The University of Bristol’s School of Veterinary Sciences is looking for Cavalier King Charles Spaniels (CKCS) to take part in a study to investigate a method of assessing neck pain in dogs.
Syringomyelia is a progressive inherited neurological disease of the neck spinal cord in Cavalier King Charles Spaniels, which may cause neck pain and affects around 70 percent of CKCS more than 6 years old, according to the university.
Researchers at Bristol’s Vet School and the Royal Veterinary College (RVC) aim to find a pain-free method of detecting neck pain of neurological origin in dogs. The study, funded by Dogs Trust in the UK, hopes to improve the welfare of CKCS by enabling vets to more easily recognize when dogs are suffering from chronic pain related to syringomyelia. Signs of the condition can vary and are often extremely subtle meaning that some cases can go undiagnosed.
The study involves owner-completed questionnaires and assessment of the dog’s neck skin sensitivity with a pain-free electronic pressure device, known as a von Frey esthesiometer, being applied to the skin, while monitoring for the dog’s behavioral response.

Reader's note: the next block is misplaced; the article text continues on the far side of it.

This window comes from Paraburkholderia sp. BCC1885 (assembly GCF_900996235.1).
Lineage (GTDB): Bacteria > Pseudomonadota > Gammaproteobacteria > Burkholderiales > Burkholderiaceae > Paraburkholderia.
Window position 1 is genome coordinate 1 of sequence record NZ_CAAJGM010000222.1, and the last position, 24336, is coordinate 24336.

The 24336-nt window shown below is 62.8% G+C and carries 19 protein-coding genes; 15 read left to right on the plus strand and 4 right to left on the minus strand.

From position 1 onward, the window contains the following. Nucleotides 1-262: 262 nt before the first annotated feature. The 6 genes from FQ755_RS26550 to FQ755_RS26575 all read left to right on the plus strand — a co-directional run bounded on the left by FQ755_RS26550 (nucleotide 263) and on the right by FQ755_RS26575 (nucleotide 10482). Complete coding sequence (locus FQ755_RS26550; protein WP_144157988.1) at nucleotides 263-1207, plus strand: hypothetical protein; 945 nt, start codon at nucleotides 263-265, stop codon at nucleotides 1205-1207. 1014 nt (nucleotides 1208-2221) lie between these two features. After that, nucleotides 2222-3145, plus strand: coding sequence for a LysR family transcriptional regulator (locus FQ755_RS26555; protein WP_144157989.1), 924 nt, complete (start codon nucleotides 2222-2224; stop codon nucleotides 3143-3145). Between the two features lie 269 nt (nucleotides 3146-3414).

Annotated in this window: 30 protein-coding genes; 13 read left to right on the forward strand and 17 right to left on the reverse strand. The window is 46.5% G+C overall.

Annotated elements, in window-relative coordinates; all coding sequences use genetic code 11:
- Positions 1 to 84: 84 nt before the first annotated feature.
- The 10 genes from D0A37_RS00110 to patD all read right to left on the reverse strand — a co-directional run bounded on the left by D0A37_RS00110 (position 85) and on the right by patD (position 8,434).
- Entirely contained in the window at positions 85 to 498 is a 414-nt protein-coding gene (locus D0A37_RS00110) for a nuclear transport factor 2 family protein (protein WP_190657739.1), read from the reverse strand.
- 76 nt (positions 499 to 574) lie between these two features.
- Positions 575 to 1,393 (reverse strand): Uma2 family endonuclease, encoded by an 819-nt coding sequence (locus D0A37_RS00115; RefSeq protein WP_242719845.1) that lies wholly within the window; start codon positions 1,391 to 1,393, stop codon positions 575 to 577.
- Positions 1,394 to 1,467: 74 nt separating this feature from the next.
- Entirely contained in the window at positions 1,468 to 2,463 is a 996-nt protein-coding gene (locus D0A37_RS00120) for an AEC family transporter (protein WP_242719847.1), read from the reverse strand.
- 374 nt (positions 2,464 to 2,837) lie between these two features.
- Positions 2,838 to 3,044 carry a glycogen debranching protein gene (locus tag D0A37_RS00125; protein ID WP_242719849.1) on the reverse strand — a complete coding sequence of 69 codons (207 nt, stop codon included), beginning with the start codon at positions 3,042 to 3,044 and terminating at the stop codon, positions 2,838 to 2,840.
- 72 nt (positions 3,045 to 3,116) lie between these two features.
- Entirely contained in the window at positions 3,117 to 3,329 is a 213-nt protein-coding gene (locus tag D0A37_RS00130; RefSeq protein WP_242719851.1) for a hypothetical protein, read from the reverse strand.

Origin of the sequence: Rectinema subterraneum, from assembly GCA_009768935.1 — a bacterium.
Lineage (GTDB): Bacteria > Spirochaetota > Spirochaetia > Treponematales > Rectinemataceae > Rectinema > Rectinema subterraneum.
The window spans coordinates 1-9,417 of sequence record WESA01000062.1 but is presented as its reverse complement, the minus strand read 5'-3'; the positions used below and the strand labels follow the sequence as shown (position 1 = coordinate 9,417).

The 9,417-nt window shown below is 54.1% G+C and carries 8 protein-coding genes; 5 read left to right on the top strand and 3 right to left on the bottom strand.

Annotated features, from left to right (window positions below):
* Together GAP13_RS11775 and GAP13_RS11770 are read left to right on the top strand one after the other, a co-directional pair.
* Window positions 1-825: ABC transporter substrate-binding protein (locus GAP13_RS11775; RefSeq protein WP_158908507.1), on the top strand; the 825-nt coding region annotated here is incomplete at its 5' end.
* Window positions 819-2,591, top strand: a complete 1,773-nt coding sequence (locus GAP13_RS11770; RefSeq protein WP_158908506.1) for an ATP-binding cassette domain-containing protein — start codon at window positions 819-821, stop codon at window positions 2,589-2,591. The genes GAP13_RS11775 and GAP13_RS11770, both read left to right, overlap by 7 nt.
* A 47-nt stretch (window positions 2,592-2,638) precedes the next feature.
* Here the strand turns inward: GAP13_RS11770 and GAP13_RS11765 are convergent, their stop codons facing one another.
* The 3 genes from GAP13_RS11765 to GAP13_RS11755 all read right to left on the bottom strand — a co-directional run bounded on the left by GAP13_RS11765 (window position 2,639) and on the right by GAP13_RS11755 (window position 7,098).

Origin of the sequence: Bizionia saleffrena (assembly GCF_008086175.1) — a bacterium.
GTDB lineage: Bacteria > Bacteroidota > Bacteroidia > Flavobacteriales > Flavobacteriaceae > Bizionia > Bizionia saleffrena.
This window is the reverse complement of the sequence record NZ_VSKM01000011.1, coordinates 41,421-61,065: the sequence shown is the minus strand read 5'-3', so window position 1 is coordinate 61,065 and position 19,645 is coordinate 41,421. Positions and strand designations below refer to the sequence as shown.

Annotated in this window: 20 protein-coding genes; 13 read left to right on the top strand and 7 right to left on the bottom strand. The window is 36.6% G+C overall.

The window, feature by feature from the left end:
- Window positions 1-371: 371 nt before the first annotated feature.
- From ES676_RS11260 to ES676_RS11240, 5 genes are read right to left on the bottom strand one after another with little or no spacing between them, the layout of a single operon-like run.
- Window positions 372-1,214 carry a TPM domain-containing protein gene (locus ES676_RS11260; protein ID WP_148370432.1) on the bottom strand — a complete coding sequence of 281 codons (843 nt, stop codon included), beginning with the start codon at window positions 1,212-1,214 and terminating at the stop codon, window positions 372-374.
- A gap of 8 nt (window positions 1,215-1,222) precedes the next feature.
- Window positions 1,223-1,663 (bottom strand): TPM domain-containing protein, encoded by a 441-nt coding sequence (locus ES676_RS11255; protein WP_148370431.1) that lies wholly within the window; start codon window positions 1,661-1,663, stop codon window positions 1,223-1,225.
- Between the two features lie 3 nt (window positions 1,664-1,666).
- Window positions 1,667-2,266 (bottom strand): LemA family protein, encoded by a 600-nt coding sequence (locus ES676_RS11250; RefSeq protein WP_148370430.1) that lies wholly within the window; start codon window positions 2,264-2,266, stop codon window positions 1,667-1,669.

Heather Williams, the veterinary surgeon who is co-running the study at Bristol alongside leading veterinary specialists Drs Nicolas Granger and Jo Murrell, said, “Early detection of neuropathic pain in dogs could prompt earlier investigation and treatment, and be used as a tool to monitor the progress in dogs already being treated.”
Members of the public who own suitable dogs of any breed with neck pain referred to the University’s Langford Veterinary Services (LVS) or the RVC can take part in the study.
Owners of Cavalier King Charles Spaniels that have previously had an MRI of the head and neck regions can also help with the research, by allowing their dogs to be “von Frey tested,” either at Bristol or as part of an extensive neuropathic pain study assessing several pain assessment methods at RVC, being run by RVC vets Sandra Sanchis Mora, Professor Holger Volk (neurology) and Dr. Ludovic Pelligand (anaesthesia).
“This is a landmark project to improve patient care,” Volk said. “The development of this ‘bedside’ test to detect neuropathic pain will lead to earlier detection of pain and better tailored treatment.”
In addition, CKCS breeders looking to determine the syringomyelia status of their dogs to help selection of healthy individuals for breeding are welcome to participate in von Frey testing when arranging MRI screening under the KC/BVA Canine Health Scheme at the LVS Syringomyelia Screening Clinic.
To take part in the study, email email@example.com.